The Supreme Court ruled that a claim for bike insurance for the theft of an automobile with temporary registration could not be honoured because the vehicle did not have a legal registration.
If there was a severe violation of the terms and conditions of the policy, the Bajaj 2-wheeler insurance should be rejected and agreed to by a court led by Justice UU Lalit. The bench, which also included Justices S Ravindra Bhat and Bela M Trivedi, stated that as per the court’s opinion of the law, when an insurable incident resulting in liability happens, there should be no fundamental breach of the conditions contained in the contract of insurance.
According to the circumstances, Sushil Kumar Godara, a Sri Ganganagar, Rajasthan resident, bought Bajaj Allianz two-wheeler insurance coverage for his Bolero car from the insurer while living in Punjab.
On July 28, 2011, the complainant travelled to Jodhpur for work. He spent the night in a guest house and parked his car outside. The car had been taken, which he discovered in the morning. He filed an FIR in Jodhpur, citing violations of Section 379 of the Indian Penal Code (stealing). On November 30, 2011, the police submitted a final report that claimed the car was untraceable.
The top court stated that the car had been used on the date of theft without a valid registration, clearly in contravention of Sections 39 and 192 of the Motor Vehicles Act, 1988. As stated by the Court to Narinder Singh, the issue resulted in a fundamental breach of the terms and conditions of the policy, which entitled the insurer to repudiate the policy. The bench declared that the court thought the National Consumer Disputes Redressal Commission (NCDRC) order could not be maintained.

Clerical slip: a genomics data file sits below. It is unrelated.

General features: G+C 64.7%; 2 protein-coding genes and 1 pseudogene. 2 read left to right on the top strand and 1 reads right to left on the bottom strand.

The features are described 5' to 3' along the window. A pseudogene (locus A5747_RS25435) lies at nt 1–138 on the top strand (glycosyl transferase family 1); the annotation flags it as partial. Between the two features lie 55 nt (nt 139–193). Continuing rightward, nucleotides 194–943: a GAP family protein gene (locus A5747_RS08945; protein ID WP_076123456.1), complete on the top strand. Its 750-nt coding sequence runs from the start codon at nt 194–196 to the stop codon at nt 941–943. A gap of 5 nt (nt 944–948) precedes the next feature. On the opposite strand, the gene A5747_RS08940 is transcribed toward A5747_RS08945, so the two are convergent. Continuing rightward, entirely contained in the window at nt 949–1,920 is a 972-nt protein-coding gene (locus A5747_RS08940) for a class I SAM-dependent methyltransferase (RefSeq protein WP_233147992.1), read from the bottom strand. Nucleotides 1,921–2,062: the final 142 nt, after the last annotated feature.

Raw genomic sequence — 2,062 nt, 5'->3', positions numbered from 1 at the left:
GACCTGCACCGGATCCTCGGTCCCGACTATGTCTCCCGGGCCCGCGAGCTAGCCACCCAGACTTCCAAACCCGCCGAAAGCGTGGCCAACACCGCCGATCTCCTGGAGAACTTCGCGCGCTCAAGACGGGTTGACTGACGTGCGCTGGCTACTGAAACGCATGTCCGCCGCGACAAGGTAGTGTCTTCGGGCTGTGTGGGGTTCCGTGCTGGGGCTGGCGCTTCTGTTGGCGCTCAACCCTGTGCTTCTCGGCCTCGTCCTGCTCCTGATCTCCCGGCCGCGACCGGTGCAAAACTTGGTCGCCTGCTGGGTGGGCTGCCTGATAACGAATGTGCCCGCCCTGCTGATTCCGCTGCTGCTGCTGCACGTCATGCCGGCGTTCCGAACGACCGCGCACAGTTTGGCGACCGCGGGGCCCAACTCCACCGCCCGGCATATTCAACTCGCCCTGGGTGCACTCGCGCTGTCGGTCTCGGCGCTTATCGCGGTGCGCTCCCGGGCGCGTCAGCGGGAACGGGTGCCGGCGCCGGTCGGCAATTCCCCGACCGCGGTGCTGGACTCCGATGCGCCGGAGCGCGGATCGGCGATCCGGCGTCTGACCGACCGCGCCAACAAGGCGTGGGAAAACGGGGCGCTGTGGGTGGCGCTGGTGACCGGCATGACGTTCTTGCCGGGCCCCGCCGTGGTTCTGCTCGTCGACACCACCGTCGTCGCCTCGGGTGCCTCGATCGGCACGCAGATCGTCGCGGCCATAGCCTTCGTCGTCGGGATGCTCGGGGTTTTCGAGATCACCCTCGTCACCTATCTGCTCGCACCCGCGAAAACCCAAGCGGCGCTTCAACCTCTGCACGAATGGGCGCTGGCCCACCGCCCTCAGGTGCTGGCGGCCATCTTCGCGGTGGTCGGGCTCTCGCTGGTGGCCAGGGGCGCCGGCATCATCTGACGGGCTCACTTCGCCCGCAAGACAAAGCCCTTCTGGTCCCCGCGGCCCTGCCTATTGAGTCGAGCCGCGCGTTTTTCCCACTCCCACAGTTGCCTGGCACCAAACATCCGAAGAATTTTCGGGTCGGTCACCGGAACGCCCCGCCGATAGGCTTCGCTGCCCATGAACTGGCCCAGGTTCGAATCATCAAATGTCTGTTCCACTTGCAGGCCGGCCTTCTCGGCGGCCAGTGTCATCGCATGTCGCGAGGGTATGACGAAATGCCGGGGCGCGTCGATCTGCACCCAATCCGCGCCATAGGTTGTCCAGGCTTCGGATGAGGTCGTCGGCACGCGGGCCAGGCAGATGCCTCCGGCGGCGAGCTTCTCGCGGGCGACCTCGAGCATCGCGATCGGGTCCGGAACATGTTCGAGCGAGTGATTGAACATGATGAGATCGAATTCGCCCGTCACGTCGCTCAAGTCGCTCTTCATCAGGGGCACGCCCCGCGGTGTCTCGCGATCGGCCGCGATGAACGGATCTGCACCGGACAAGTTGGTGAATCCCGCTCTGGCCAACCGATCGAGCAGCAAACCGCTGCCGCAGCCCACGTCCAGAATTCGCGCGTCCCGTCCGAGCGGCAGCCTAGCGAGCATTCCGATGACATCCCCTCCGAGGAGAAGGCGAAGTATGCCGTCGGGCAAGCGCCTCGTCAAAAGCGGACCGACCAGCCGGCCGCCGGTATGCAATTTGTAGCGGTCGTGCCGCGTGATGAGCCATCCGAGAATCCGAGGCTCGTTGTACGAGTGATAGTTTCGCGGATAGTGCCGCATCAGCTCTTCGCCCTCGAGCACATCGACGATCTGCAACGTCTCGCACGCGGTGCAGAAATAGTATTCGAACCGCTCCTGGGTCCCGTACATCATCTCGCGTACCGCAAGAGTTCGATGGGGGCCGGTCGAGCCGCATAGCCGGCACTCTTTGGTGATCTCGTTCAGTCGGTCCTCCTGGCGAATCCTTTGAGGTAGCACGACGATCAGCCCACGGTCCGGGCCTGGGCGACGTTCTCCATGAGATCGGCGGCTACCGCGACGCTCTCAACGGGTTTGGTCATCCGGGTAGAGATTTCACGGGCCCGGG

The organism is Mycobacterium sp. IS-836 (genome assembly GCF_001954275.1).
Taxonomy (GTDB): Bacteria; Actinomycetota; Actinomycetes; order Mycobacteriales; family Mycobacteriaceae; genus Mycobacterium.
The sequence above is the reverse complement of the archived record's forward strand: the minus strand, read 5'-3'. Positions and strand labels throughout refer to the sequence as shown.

Due to the temporary registration of the car lapses, the bike insurance claim was rejected. Later, he approached the District Forum and stated that the insurance reimbursed him the money insured for the vehicle, plus Rs 1,40,000 in rent, as well as relief from mental anguish and litigation costs. As his complaint was denied, he filed an appeal with the State Consumer Disputes Redressal Commission.
Allowing the appeal, the state commission ruled that the insurer could not deny the insured’s legitimate claim due to the insured’s lack of a permanent registration certification from the appropriate authority and escape its obligation to pay the insured for the loss of the vehicle on technical, petty, and frivolous grounds.
The Supreme Court observed that:
- Even if the car was not being driven when it was stolen, it would be a basic violation of the terms and conditions of the insurance contract if it was utilised or driven on a public street or any other location.
- It was a fundamental breach of policy If, before the expiration of the temporary registration, the vehicle owner applied for the issuance of a registration under Section 41 of the Act. Still, the regular registration had not yet been issued. ^
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^ Claims are subject to terms and conditions set forth under a comprehensive two-wheeler insurance policy.
‘Insurance is the subject matter of solicitation. For more details on benefits, exclusions, limitations, terms, and conditions, please read the sales brochure/policy wording carefully before concluding a sale.’
Standard T&C missing.